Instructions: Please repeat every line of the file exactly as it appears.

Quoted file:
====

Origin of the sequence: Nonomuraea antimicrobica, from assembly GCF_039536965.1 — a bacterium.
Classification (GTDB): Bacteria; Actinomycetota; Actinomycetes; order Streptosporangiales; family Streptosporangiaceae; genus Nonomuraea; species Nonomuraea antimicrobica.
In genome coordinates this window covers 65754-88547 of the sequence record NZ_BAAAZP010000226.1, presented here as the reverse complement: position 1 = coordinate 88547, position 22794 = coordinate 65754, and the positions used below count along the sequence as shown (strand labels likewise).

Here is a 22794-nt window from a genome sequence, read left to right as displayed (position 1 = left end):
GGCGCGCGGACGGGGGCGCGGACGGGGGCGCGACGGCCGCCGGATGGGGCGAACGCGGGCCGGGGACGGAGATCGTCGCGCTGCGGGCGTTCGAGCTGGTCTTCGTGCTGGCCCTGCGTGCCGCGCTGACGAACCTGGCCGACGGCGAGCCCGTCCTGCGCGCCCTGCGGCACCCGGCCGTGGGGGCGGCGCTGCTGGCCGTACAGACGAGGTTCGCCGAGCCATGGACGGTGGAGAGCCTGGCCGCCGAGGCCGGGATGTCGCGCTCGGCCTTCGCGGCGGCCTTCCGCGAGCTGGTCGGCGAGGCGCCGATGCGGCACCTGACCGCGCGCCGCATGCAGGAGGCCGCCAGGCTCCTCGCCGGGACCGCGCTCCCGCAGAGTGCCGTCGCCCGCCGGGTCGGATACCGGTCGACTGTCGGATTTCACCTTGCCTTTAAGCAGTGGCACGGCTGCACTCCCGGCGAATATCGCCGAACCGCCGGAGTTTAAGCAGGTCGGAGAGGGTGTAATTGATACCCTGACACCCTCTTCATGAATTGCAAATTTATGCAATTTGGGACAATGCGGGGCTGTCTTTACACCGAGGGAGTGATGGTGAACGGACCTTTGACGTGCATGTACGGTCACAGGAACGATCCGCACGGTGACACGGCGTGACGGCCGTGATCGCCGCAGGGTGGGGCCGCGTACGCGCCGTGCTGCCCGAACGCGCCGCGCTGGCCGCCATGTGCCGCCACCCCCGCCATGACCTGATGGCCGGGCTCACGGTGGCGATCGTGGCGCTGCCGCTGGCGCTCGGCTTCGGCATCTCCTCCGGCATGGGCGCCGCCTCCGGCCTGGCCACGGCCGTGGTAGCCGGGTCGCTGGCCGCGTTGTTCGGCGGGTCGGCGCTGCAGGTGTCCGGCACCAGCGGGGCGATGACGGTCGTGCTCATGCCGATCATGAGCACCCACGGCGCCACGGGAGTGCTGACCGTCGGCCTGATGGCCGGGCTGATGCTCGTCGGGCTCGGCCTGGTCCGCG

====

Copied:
Origin of the sequence: Nonomuraea antimicrobica, from assembly GCF_039536965.1 — a bacterium.
Classification (GTDB): Bacteria; Actinomycetota; Actinomycetes; order Streptosporangiales; family Streptosporangiaceae; genus Nonomuraea; species Nonomuraea antimicrobica.
In genome coordinates this window covers 65754-88547 of the sequence record NZ_BAAAZP010000226.1, presented here as the reverse complement: position 1 = coordinate 88547, position 22794 = coordinate 65754, and the positions used below count along the sequence as shown (strand labels likewise).

Here is a 22794-nt window from a genome sequence, read left to right as displayed (position 1 = left end):
GGCGCGCGGACGGGGGCGCGGACGGGGGCGCGACGGCCGCCGGATGGGGCGAACGCGGGCCGGGGACGGAGATCGTCGCGCTGCGGGCGTTCGAGCTGGTCTTCGTGCTGGCCCTGCGTGCCGCGCTGACGAACCTGGCCGACGGCGAGCCCGTCCTGCGCGCCCTGCGGCACCCGGCCGTGGGGGCGGCGCTGCTGGCCGTACAGACGAGGTTCGCCGAGCCATGGACGGTGGAGAGCCTGGCCGCCGAGGCCGGGATGTCGCGCTCGGCCTTCGCGGCGGCCTTCCGCGAGCTGGTCGGCGAGGCGCCGATGCGGCACCTGACCGCGCGCCGCATGCAGGAGGCCGCCAGGCTCCTCGCCGGGACCGCGCTCCCGCAGAGTGCCGTCGCCCGCCGGGTCGGATACCGGTCGACTGTCGGATTTCACCTTGCCTTTAAGCAGTGGCACGGCTGCACTCCCGGCGAATATCGCCGAACCGCCGGAGTTTAAGCAGGTCGGAGAGGGTGTAATTGATACCCTGACACCCTCTTCATGAATTGCAAATTTATGCAATTTGGGACAATGCGGGGCTGTCTTTACACCGAGGGAGTGATGGTGAACGGACCTTTGACGTGCATGTACGGTCACAGGAACGATCCGCACGGTGACACGGCGTGACGGCCGTGATCGCCGCAGGGTGGGGCCGCGTACGCGCCGTGCTGCCCGAACGCGCCGCGCTGGCCGCCATGTGCCGCCACCCCCGCCATGACCTGATGGCCGGGCTCACGGTGGCGATCGTGGCGCTGCCGCTGGCGCTCGGCTTCGGCATCTCCTCCGGCATGGGCGCCGCCTCCGGCCTGGCCACGGCCGTGGTAGCCGGGTCGCTGGCCGCGTTGTTCGGCGGGTCGGCGCTGCAGGTGTCCGGCACCAGCGGGGCGATGACGGTCGTGCTCATGCCGATCATGAGCACCCACGGCGCCACGGGAGTGCTGACCGTCGGCCTGATGGCCGGGCTGATGCTCGTCGGGCTCGGCCTGGTCCGCG